Medieval Book Image of a Woman Teaching Geometry
In a 14th century illustration from a copy of Euclid's Elements, a woman is shown holding a compass and square, teaching geometry to a group of monks.
Women in Mathematics History
This list documents the top women mathematicians from ancient times, to the latest born in the 19th century. Find out more about the careers and lives of some famous female mathematicians.
About Caroline Herschel
Astronomer and mathematician, she assisted her brother, William, and helped discover the planet Uranus. She made her own mark, too, with her work.
Hypatia of Alexandria
Philosopher, astronomer and mathematician, she headed up a Neoplatonic School, part of the Museum of Alexandria, Egypt. Her students were pagan and Christian young men from around the empire. She was killed by a mob of Christians in 415, probably inflamed by the bishop of Alexandria, Cyril.
Ada Lovelace (Augusta Byron, Countess of Lovelace)
The only legitimate daughter of Byron, the poet, her translation of an article on Charles Babbage's Analytical Engine includes notations (three-fourths of the translation!) that describe what later became known as a computer and as software. In 1980, the Ada computer language was named for her.
Sophie Germain studied geometry to escape boredom during the French Revolution when she was confined to her family's home, and went on to do important work in mathematics, especially her work on Fermat's Last Theorem.
Amalie Emmy Noether
Called by Albert Einstein "the most significant creative mathematical genius thus far produced since the higher education of women began," Noether escaped Germany when the Nazis took over, and taught in America for several years before her unexpected death.
The School of Mathematics and Statistics, University of St. Andrews, Scotland, lists many women in mathematics for whom they've included biographies on the site and, for some, printable black and white posters, especially suitable for classroom use.
Biography of Sofia Kovalevskaya, 19th century mathematician who also wrote novels.
Martha Euphemia Lofton Haynes
Basic facts and a biography of the first African American woman to earn a Ph.D. in mathematics.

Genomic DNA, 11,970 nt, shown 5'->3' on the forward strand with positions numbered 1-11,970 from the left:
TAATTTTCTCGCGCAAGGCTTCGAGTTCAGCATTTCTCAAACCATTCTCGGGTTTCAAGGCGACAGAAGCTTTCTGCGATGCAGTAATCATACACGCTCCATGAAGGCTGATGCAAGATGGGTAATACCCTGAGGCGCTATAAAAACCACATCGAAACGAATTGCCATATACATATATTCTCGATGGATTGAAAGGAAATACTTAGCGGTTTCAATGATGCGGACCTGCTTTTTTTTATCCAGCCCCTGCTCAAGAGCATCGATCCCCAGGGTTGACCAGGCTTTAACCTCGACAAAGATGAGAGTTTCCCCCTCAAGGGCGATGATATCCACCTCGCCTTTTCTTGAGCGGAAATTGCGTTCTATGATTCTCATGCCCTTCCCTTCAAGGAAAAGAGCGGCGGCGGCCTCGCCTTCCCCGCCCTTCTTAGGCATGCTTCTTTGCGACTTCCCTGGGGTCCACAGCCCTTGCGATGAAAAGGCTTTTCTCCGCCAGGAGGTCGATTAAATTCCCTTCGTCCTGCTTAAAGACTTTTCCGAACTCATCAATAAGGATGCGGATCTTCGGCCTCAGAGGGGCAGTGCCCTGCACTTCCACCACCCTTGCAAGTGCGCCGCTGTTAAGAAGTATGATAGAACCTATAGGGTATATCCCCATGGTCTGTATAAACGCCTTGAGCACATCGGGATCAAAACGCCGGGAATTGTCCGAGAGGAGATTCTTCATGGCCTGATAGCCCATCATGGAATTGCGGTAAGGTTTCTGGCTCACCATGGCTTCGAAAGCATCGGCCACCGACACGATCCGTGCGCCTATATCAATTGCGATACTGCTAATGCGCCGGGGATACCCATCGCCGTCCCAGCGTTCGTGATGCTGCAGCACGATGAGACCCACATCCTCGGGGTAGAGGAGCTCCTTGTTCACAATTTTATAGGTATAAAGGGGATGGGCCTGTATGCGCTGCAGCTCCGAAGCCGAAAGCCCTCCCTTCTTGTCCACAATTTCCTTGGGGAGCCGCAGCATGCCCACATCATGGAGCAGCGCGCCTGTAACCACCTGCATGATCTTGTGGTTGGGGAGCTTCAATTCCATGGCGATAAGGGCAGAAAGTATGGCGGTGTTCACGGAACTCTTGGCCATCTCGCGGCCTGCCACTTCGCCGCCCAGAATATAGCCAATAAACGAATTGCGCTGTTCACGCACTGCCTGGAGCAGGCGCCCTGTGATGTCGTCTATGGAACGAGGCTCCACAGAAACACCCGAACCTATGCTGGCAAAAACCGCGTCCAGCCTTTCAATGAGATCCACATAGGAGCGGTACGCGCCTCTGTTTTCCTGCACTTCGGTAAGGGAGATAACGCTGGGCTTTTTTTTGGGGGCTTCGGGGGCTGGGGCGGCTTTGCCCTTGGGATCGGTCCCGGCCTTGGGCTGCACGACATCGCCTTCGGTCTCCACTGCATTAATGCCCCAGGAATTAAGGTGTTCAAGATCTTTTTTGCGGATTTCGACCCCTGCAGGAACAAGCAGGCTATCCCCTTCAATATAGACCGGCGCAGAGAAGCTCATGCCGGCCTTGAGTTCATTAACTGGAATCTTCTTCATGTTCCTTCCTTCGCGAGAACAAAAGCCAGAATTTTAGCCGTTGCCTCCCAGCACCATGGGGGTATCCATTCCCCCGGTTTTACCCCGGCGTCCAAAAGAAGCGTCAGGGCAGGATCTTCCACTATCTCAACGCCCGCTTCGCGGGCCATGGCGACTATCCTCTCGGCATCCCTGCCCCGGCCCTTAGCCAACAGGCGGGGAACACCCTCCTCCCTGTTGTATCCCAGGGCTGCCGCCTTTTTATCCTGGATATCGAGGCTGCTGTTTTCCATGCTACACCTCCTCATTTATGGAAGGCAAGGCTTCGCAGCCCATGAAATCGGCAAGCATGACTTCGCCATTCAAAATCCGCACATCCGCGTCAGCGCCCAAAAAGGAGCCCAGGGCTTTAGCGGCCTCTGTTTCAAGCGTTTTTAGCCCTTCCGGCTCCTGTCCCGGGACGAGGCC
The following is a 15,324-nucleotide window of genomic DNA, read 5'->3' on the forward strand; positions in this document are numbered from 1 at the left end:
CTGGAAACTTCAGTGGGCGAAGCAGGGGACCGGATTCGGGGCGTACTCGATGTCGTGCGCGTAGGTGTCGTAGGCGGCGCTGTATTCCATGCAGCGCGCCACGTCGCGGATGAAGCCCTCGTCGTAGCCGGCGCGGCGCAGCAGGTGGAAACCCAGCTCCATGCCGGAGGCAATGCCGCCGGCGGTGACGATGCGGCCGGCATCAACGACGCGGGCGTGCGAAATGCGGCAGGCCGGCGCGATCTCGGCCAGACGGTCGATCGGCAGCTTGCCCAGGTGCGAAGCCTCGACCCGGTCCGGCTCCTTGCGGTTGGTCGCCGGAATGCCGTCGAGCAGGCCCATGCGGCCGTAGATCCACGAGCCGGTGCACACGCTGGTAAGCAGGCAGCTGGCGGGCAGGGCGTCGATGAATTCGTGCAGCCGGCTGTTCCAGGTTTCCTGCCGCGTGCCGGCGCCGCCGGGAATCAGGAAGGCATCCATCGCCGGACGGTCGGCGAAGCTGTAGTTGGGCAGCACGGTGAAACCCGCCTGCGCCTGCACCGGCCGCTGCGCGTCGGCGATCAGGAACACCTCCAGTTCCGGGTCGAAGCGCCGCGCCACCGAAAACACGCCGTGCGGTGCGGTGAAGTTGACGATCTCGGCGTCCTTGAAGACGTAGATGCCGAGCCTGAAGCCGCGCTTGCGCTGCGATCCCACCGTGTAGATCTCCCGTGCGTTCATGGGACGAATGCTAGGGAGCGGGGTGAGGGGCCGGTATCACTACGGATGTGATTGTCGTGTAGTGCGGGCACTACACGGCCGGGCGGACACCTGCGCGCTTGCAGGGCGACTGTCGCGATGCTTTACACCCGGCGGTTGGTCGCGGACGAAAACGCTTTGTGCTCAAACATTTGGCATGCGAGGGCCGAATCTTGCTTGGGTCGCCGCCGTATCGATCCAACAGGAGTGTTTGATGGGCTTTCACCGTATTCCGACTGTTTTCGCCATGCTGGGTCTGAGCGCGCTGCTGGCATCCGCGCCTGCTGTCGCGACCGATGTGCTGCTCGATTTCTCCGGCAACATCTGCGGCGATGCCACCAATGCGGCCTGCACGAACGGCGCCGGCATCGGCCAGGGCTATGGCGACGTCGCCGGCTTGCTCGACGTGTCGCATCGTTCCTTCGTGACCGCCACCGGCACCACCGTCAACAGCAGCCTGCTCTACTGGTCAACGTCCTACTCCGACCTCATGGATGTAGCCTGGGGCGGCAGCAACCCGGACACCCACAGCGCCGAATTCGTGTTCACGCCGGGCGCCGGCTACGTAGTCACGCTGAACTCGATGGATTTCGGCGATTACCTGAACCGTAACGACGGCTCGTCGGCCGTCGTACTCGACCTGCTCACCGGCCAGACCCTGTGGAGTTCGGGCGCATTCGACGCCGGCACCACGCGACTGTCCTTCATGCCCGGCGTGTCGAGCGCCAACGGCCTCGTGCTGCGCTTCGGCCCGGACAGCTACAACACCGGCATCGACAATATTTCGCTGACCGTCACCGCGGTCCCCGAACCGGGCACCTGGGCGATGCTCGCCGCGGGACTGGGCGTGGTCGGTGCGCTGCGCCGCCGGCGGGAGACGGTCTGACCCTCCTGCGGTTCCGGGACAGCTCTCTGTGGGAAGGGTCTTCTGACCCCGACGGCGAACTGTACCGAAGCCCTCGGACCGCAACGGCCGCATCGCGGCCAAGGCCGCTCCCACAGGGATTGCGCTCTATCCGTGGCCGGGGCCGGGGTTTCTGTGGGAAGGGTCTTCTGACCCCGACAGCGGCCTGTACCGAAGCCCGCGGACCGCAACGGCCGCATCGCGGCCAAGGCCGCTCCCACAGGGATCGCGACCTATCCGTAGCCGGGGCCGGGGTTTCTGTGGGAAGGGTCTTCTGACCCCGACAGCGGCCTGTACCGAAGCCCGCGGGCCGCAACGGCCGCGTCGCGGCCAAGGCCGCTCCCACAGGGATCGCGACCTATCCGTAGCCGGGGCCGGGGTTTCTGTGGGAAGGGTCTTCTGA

Elena Cornaro Piscopia
About Elena Cornaro Piscopia, mathematician and the first woman to earn a doctorate.
History of Black Women in Mathematics
Profiles of African American women who have earned a Ph.D. in mathematics or who have done significant research in math. "Less than 1% of all mathematicians are Black. 25% of these are women."
Charlotte Angas Scott
Information on Charlotte Angas Scott - her life and work.
Biography of Mary Somerville, 19th century pioneer woman mathematician and scientist.
Read about Sheila Tobias' life and work. Learn about Sheila Tobias and her books on higher education and women in math and science.
History of Women in Mathematics
This exhaustive list (which misses Hypatia) shows how the 19th and 20th century have had an explosion of women involved in math. There are no links for the names, so more research is needed for details.
In Her Own Words: Six Mathematicians Comment
In this 1991 article, six women in mathematics tell their own stories. From the American Mathematical Society and the Association for Women in Mathematics.
Links for Biographies
The Association for Women in Mathematics maintains a list of links for biographies of women mathematicians found on the AWM site, with a few more found elsewhere on the Net.
Winifred Edgerton Merrill
First American woman to earn a Ph.D. in mathematics is profiled in this biography with references.
Profiles of Women in Mathematics
Women mathematicians who have given the Emmy Noether lectures since 1980 are profiled here, along with a profile of Emmy Noether herself. From the Association for Women in Mathematics.